Mom guilt is the real deal. 

We all experience it. If I didn’t experience it as a result of sleep training my child, I would have just experienced it in another form. I also have guilt over banging her head on the car door while getting her into her car seat. Forcing her to use the potty before she was 100% ready, and leaving her to cry in the night only to find out the next day that she had a double ear infection. UGH. I am no perfect mom, that is for sure. And I certainly wouldn’t feel right portraying myself as such.

But one of the things I have had to do is come to terms with the mom guilt. Come to terms with the decisions I have made in parenting; including the way I sleep-trained my daughter. And I know I am probably not alone. So here are some of the things that have helped me.

Some Mom Guilt is Good

Guilt doesn’t feel good. It is an emotion that is hard to sit with. It causes us to look inward, to self-reflect, and to right our wrongs. I can tell you if controlled crying sleep training felt great to me, I would have never had a reason to look elsewhere! I would have never had a reason to learn what other sleep methodologies exist, and I would have never found bebo.mia., who offers a highly scientific, research based, approach to infant sleep.

I’ve always liked self-reflection. I have always found it has propelled my business forward. I have felt it has propelled me as a human forward, and without these gross feelings I would never have a reason to look at what’s not working, and why this is so.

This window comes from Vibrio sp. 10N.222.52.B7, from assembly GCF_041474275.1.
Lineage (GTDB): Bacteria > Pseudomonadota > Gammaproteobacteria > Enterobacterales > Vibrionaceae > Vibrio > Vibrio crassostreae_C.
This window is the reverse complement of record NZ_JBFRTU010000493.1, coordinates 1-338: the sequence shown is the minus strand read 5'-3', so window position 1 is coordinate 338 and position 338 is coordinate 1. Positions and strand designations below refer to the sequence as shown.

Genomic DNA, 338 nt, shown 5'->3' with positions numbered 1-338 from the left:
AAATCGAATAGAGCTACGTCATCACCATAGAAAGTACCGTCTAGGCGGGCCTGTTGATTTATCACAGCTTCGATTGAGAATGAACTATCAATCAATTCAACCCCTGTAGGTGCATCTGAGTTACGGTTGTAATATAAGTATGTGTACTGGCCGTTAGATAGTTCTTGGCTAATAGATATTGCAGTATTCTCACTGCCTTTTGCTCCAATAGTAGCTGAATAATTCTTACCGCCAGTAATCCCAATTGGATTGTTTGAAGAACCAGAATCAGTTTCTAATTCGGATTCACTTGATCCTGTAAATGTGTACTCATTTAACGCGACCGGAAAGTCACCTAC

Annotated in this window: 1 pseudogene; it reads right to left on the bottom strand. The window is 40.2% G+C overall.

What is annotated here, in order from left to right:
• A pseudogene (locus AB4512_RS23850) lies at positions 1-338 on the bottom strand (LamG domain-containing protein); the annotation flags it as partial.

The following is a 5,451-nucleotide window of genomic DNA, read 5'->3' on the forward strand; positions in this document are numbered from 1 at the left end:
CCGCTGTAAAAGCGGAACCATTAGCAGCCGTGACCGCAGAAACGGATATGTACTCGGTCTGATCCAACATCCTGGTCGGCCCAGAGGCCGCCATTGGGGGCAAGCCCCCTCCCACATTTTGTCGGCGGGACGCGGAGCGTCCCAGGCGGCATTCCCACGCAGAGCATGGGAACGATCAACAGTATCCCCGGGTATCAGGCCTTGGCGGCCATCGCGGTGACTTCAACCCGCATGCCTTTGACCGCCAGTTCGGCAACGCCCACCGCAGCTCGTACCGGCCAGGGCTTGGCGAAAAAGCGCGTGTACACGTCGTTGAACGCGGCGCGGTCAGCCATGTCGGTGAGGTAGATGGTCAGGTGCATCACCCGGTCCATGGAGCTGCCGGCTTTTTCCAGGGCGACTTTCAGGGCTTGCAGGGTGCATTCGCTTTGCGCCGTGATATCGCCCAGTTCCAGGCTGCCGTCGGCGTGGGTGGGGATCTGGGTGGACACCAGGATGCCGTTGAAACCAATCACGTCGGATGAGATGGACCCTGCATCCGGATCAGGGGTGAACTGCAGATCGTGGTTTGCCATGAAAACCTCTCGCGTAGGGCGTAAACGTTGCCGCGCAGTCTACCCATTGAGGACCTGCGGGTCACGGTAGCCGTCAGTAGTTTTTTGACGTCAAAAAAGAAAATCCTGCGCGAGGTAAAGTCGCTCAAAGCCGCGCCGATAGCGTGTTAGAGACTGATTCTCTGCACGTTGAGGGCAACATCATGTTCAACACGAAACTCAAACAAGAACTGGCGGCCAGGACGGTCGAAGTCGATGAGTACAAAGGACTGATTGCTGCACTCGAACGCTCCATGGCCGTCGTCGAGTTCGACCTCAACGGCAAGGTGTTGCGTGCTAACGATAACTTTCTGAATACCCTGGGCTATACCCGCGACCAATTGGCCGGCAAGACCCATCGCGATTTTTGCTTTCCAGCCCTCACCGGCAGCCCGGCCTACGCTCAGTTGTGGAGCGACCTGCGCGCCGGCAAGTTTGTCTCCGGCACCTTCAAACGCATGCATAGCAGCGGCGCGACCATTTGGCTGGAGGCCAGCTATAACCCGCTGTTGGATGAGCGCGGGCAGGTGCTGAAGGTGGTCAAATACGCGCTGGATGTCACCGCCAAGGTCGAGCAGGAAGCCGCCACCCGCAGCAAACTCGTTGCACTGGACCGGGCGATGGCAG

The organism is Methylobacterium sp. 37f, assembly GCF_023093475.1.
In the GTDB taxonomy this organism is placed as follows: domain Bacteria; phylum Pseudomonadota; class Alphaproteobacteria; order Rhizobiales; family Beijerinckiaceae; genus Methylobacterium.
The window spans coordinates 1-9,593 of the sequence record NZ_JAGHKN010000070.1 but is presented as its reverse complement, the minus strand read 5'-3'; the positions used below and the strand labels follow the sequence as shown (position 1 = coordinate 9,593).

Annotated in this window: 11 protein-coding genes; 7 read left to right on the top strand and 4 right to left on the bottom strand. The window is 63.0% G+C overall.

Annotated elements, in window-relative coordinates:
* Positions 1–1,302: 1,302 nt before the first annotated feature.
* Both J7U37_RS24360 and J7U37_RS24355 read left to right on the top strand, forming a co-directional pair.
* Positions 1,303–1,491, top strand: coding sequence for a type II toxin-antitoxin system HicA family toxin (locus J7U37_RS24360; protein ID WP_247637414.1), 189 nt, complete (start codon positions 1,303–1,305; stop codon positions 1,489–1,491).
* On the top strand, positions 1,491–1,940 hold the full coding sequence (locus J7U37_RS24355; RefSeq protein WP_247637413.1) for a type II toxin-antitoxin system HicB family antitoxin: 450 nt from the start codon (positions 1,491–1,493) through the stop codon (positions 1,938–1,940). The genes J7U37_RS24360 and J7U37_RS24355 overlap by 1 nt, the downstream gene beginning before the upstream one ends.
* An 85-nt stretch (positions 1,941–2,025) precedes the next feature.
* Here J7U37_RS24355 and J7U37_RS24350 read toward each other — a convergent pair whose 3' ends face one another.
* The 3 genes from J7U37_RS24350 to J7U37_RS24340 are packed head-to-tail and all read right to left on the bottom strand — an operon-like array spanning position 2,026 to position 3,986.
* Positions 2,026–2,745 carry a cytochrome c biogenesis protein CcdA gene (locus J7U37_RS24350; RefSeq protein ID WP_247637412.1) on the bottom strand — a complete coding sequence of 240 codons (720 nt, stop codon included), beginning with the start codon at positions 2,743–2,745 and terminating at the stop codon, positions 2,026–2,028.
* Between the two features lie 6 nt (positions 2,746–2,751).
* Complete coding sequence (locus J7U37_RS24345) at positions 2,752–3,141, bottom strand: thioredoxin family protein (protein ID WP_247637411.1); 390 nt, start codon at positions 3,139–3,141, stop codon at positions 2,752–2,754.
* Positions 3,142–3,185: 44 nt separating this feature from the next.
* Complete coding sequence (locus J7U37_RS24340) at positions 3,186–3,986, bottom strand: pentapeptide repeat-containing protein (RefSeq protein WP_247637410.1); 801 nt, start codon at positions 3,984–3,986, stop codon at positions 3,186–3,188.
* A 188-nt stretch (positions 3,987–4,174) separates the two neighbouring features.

I have learned from all my “mama guilt moments”. I have become a better parent as a result of these moments. And in the process, I believe, a better sleep coach as well.

Parenting is a Journey

To know more is to do better. I know more than I did in 2013, and so I choose now to do more with that knowledge I have. If I can parent in a more instinctive, more connected, more conscious way – I am going to do it! And by golly. I am doing it. I love the way I am parenting this little girl now. I look in her eyes each day and know we are in this together. I know my heart is at the focus of all of the decisions I am making now, and I know I am strengthening our bond each day as a result of the knowledge I have now.

Exercises To Help Move Beyond

One of the things I have done is written a letter to my daughter. I have apologized (specifically for the time I let her cry then found out about the double ear infection). I have written this as an apology to her. But also as a promise that from here on forward I will always come when she asks, and she can trust that I will be there for every difficult conversation. I haven’t given her this letter yet. But perhaps some day I will.

Positive Affirmations

One thing I do is set reminders to tell myself the following few things every time these regrets pop into my head.

All of the parenting decisions I have made to this point were done with the best of intention.